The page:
APTN National News, Feb 11, 2014
OTTAWA–The federal government is continuing its battle against the underground Mohawk tobacco trade by giving the RCMP new high-tech border surveillance tools, according to the federal budget unveiled Tuesday.
The federal government is investing $91.7 million over five years to increase the RCMP’s “intelligence-led policing efforts” in its cat-and-mouse game with the black market Mohawk tobacco trade.
The money will be used to create a Geospatial Intelligence and Automatic Dispatch Centre which will rely on a number of sensor devices spread along the Canada-U.S. border between the Quebec-Maine frontier and Oakville, Ont., which sits on Lake Ontario and across from New York State.
The sensor devices will include radar, sonar, unmanned ground sensors, mobile posts and long-range thermal video cameras “to enable RCMP officers to respond in real-time to high-risk alerts.”
A federal official, speaking on background, said the high-tech surveillance is focusing on the Quebec-Ontario border with the U.S. because it’s the hot spot for contraband tobacco where there are “a number of reserves.”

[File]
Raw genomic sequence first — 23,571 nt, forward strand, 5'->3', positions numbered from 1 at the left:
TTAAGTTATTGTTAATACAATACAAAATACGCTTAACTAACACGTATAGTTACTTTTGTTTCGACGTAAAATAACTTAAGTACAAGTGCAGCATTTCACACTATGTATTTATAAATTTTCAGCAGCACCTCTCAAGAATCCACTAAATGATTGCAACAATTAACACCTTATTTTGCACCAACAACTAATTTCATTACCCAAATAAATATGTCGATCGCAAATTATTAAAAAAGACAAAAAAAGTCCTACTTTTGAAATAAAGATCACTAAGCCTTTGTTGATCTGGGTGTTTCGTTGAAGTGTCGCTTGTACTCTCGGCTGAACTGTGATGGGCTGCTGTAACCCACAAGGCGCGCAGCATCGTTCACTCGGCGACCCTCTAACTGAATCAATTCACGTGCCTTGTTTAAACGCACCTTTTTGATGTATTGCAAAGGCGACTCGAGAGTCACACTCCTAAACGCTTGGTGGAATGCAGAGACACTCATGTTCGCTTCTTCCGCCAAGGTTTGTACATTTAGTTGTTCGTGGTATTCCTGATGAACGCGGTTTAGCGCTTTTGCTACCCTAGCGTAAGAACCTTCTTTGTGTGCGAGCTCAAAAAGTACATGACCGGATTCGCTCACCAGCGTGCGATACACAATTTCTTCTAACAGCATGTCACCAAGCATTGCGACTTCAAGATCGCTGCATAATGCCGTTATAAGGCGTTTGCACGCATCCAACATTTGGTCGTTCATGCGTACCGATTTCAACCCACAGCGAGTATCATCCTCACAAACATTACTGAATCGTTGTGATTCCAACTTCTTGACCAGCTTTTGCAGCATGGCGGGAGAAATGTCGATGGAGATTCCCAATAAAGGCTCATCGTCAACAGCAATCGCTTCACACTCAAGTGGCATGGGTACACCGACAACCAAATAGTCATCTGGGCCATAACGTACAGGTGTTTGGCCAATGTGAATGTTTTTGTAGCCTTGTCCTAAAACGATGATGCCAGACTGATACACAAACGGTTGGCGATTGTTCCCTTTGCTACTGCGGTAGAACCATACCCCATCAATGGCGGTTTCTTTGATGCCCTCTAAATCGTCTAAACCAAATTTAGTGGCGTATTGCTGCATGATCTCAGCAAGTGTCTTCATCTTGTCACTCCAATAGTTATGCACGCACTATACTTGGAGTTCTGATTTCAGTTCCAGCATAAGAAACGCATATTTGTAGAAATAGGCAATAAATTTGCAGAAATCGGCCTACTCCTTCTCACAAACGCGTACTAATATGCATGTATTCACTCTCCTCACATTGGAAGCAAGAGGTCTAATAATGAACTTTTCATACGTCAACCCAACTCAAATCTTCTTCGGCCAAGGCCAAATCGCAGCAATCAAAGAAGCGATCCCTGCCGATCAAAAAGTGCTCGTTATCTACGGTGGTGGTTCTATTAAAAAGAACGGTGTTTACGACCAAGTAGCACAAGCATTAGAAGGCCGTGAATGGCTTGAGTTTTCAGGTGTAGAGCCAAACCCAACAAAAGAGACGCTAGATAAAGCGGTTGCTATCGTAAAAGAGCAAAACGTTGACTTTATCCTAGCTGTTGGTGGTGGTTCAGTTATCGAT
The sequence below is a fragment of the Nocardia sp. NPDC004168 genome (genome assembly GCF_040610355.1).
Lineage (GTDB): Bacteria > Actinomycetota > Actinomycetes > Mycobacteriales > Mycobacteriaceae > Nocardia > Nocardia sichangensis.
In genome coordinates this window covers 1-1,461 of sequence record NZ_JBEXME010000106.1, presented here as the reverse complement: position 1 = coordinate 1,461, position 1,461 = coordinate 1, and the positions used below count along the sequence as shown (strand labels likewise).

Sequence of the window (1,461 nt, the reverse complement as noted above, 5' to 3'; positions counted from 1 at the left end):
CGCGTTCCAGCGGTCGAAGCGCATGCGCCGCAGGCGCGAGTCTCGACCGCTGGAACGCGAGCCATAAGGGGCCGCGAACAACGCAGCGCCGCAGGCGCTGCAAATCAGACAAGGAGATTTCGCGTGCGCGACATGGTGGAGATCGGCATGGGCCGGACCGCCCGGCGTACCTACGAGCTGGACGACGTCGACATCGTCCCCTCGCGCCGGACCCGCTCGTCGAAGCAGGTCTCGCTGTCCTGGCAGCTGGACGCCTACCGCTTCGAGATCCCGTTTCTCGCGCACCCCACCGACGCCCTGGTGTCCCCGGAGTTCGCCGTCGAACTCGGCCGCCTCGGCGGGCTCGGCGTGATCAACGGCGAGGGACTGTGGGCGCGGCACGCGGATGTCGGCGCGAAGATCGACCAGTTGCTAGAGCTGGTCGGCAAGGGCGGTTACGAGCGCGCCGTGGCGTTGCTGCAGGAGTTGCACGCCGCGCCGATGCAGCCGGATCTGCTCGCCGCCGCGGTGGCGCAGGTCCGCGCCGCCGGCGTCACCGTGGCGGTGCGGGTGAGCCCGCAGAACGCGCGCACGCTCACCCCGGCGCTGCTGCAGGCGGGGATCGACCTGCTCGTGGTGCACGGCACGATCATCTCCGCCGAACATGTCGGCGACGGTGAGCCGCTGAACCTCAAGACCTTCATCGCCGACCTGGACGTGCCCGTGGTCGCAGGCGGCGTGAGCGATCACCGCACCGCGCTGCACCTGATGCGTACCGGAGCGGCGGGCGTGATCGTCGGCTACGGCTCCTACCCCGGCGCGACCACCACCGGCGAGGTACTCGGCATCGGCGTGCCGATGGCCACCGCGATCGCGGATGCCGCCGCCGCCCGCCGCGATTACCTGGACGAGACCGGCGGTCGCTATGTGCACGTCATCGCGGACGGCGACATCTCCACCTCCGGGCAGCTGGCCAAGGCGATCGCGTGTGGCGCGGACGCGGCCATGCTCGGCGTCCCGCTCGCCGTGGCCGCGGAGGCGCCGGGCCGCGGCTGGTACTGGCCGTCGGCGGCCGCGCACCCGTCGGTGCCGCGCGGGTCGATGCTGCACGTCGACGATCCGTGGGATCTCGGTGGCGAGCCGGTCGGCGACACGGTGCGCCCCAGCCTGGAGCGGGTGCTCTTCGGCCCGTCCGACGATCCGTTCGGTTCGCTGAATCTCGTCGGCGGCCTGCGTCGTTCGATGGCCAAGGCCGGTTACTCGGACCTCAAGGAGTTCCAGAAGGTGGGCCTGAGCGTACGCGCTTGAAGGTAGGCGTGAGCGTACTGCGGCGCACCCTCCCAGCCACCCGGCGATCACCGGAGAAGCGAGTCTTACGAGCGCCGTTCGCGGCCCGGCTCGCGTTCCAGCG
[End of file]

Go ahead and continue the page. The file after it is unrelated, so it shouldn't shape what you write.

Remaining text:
The Mohawk community of Akwesasne straddles the Canada-U.S. border and sits about 120 kilometres west of Montreal. The majority of black market tobacco is moved by Mohawks from Akwesasne with routes running to the Mohawk communities of Kahnawake and Kanesatake, near Montreal, and Tyendinaga, near Belleville, Ont.
The federal government is also increasing its federal excise duty on cigarettes which has remained stagnant since 2002. The changes will add about 40 cents to the price of a pack of 20 cigarettes and pump a carton of 200 cigarettes from $17 to $21.03. The federal budget will also increase the “duty free” price of cigarettes from $15 a carton to $21.03 a carton.
The federal budget estimates that the changes will bring in an additional $685 million in 2014-15 and $660 million in 2015-2016.
Ottawa will also now peg tobacco tax rates to the Consumer Price Index.